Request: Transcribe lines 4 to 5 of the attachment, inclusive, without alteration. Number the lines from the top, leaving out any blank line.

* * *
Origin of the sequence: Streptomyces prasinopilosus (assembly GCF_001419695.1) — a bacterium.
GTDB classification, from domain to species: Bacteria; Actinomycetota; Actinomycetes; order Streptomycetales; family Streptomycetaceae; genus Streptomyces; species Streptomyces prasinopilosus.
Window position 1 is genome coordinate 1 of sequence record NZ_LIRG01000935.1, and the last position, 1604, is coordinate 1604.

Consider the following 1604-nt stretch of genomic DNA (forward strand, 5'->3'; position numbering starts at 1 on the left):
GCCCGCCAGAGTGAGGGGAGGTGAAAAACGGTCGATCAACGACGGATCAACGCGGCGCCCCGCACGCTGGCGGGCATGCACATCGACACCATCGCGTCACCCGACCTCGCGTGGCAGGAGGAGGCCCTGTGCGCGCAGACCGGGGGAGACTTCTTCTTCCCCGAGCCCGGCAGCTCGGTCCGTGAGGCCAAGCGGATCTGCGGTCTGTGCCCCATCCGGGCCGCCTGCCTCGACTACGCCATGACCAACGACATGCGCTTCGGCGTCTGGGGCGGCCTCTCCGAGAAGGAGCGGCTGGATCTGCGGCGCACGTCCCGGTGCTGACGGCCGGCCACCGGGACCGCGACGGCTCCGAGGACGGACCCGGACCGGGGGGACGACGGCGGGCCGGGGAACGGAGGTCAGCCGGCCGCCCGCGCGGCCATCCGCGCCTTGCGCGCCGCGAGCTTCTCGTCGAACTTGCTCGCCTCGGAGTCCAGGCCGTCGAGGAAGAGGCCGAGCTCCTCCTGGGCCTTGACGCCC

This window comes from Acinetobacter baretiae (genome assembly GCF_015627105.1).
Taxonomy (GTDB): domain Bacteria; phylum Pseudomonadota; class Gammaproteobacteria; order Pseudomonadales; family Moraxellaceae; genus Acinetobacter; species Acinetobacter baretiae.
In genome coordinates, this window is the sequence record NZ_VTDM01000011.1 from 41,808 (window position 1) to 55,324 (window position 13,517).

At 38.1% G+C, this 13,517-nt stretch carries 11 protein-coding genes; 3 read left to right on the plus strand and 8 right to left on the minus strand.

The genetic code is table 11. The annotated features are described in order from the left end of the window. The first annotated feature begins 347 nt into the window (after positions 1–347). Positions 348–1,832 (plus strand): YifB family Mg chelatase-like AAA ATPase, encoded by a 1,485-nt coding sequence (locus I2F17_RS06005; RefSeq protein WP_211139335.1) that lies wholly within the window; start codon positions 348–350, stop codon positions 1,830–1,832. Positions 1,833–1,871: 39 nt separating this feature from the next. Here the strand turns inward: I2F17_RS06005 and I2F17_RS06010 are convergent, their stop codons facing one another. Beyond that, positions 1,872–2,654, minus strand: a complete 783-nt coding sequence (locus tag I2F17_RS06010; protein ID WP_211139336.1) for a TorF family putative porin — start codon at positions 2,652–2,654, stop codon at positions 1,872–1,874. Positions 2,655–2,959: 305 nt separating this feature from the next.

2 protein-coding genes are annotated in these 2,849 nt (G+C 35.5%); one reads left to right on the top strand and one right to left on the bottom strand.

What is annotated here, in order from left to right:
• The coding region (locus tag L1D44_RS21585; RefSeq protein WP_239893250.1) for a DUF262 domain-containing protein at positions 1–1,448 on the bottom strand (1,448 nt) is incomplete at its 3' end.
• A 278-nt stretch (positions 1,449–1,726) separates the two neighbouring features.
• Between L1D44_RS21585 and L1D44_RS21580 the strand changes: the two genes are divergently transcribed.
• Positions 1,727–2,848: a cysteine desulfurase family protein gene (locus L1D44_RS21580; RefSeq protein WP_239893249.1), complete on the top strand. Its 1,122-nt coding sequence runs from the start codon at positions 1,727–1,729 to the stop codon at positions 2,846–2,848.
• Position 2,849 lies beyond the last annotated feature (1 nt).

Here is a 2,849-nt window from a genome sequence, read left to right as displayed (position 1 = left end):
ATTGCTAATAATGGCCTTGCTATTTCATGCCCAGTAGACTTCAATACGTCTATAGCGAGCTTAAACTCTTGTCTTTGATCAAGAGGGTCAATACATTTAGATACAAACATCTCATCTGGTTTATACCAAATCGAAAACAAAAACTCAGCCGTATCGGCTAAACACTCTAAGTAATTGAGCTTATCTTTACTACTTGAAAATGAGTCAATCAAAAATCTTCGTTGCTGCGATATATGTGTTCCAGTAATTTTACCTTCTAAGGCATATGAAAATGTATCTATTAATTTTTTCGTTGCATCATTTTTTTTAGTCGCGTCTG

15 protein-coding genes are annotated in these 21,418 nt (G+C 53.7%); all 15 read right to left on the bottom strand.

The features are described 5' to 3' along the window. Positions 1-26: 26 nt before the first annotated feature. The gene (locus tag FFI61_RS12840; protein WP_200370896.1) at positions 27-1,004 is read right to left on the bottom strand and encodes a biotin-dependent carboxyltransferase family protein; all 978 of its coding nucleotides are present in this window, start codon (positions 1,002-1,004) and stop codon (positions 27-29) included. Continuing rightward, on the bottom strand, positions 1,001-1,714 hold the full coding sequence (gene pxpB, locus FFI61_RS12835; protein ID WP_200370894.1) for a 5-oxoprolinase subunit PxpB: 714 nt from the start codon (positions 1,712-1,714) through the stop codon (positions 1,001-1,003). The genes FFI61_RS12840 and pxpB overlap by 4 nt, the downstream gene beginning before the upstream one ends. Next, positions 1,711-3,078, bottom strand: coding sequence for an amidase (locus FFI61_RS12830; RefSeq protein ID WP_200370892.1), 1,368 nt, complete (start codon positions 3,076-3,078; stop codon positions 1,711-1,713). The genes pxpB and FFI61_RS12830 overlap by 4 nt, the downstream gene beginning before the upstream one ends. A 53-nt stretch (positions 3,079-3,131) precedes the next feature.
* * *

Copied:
Consider the following 1604-nt stretch of genomic DNA (forward strand, 5'->3'; position numbering starts at 1 on the left):
GCCCGCCAGAGTGAGGGGAGGTGAAAAACGGTCGATCAACGACGGATCAACGCGGCGCCCCGCACGCTGGCGGGCATGCACATCGACACCATCGCGTCACCCGACCTCGCGTGGCAGGAGGAGGCCCTGTGCGCGCAGACCGGGGGAGACTTCTTCTTCCCCGAGCCCGGCAGCTCGGTCCGTGAGGCCAAGCGGATCTGCGGTCTGTGCCCCATCCGGGCCGCCTGCCTCGACTACGCCATGACCAACGACATGCGCTTCGGCGTCTGGGGCGGCCTCTCCGAGAAGGAGCGGCTGGATCTGCGGCGCACGTCCCGGTGCTGACGGCCGGCCACCGGGACCGCGACGGCTCCGAGGACGGACCCGGACCGGGGGGACGACGGCGGGCCGGGGAACGGAGGTCAGCCGGCCGCCCGCGCGGCCATCCGCGCCTTGCGCGCCGCGAGCTTCTCGTCGAACTTGCTCGCCTCGGAGTCCAGGCCGTCGAGGAAGAGGCCGAGCTCCTCCTGGGCCTTGACGCCC